Facebook Twitter

BATAAN UNIT SURVIVORS MEET FOR THE 1ST TIME SINCE SURRENDER IN 1942

SHARE BATAAN UNIT SURVIVORS MEET FOR THE 1ST TIME SINCE SURRENDER IN 1942

No wonder they look so hale and speak so clearly, almost 50 years after their heroism inspired the world: They are survivors in the truest sense of the word.

About 26 veterans of the infamous Bataan Death March - an atrocity committed by Japanese forces in World War II - are holding a reunion in the Doubletree Hotel. It is the first get-together of the 20th Pursuit Squadron since the surrender at Bataan in 1942.The American squadron was stationed at Clark Air Field, the Philippines, when it was attacked on the same day as Pearl Harbor.

With nearly all their planes destroyed, the squadron went to Bataan Peninsula and served as infantry troops, holding out during more than three months of assaults by Japanese troops. The Americans and Filipino troops at Bataan suffered terribly from hunger and lack of medicine and equipment.

Bataan surrendered on April 2, 1942. Four days later, the men were marched toward Camp O'Donnell, a prison camp 60 miles away. On the way, guards tortured many, sometimes refusing to let them drink, although some were treated better.

About 75,000 POWs began the death march, 12,000 of them Americans. When the march ended on April 15, 7,000 to 10,000 prisoners had died. Afterward, 40 percent of the remaining men died in the prison camp.

Among the 207 members of the 20th Pursuit Squadron, 142 - about 70 percent - were killed or died in prison camps, according to statistics collected by the survivors. About 65 returned to the United States, and 38 are still living.

During a press conference Friday, Francis Agnes of Everett, Wash., said a reunion is "excellent therapy for us and for our wives." Some of the wives learn things their husbands hadn't been able to talk about.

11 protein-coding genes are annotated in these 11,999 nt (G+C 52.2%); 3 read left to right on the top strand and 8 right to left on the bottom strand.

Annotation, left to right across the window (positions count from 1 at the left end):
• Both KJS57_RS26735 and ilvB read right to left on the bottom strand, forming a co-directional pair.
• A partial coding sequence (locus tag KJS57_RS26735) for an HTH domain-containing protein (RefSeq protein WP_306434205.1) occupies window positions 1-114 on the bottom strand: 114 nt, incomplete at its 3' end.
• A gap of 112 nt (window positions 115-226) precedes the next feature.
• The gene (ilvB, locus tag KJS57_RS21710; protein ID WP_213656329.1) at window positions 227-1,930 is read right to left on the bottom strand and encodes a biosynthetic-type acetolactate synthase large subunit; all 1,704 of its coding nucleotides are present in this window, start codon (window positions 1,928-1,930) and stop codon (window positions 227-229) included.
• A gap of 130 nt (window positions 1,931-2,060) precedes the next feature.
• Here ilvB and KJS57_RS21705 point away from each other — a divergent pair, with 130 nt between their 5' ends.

Gene Jacobsen of Salt Lake City remembered seeing their squadron commander, Joseph H. Moore, in his plane fighting against the enemy Zero planes during the attack on Clark Field. The attack lasted about 11/2 hours but seemed to last a year, one survivor said.

Because Moore was involved in a food airlift to the Corregidor fortress at the time, he was not present when Bataan fell. "This is the first time most of us have seen him since the fall of Bataan," Jacobsen said.

Moore, who lives in San Antonio, Texas, and retired as a lieutenant general, recalled that the squadron was on combat alert for about two weeks before the attack. The Japanese had a large contingent of warplanes on Formosa and Clark Field was their likely target.

He said a general briefed them before the sneak attack: "Gentlemen, you're not exactly a suicide squadron, but you're - near one." In the subsequent raid, almost all the American planes were destroyed on the ground.

Asked about the death march, Ken Stanford of San Jose, Calif., said, "Food doesn't bother you when you get thirsty - it was the lack of water."

On the march after the surrender, starving, thirsty men often drank muddy slop from roadside ditches; many survivors suffered diseases as a result.

James E. Brown of Ellnora, Ind., remembered he and a companion carried a rusty five-gallon gasoline can, in which they boiled water. Others on the march ribbed them about lugging it around but they never got malaria, he said.

"A group of Jap officers had a couple, three American .45s (pistols) they had captured," he said. They grabbed some of the captured Filipinos walking ahead and threw them into a ditch beside the road.

Brown heard shots and screams of agony, and the Filipinos never came back. "They were just seeing how well they (the pistols) worked," he said of the Japanese officers.

"We were walking down a village street. There was a man and a woman." The Filipino man was carrying a baby.

"This Japanese put the rifle under the baby's chin and pulled the trigger. The baby's head disappeared." After half a century, he can't wipe the terrible memory out of his head.

"Regardless of how much we spoke when we came home, it wasn't believed, the atrocities," Agnes said. He is the national commander of American Ex-Prisoners of War.

Stanford conceded, "I grew a great deal. It was not a total loss. We learned to appreciate things a great deal more than we did before."

Agnes said that for decades afterward, he kept the experiences within himself. "There was guilt and shame," he said. He wondered why he had survived while friends were in graves in the Pacific.

He was moody and withdrawn, until he joined American Ex-Prisoners of War in the 1980s. Finding others who had suffered similar torments helped him to become a complete person, he said.

After all they went through, Brown said, many of the veterans did well in later life. "We are survivors," he said.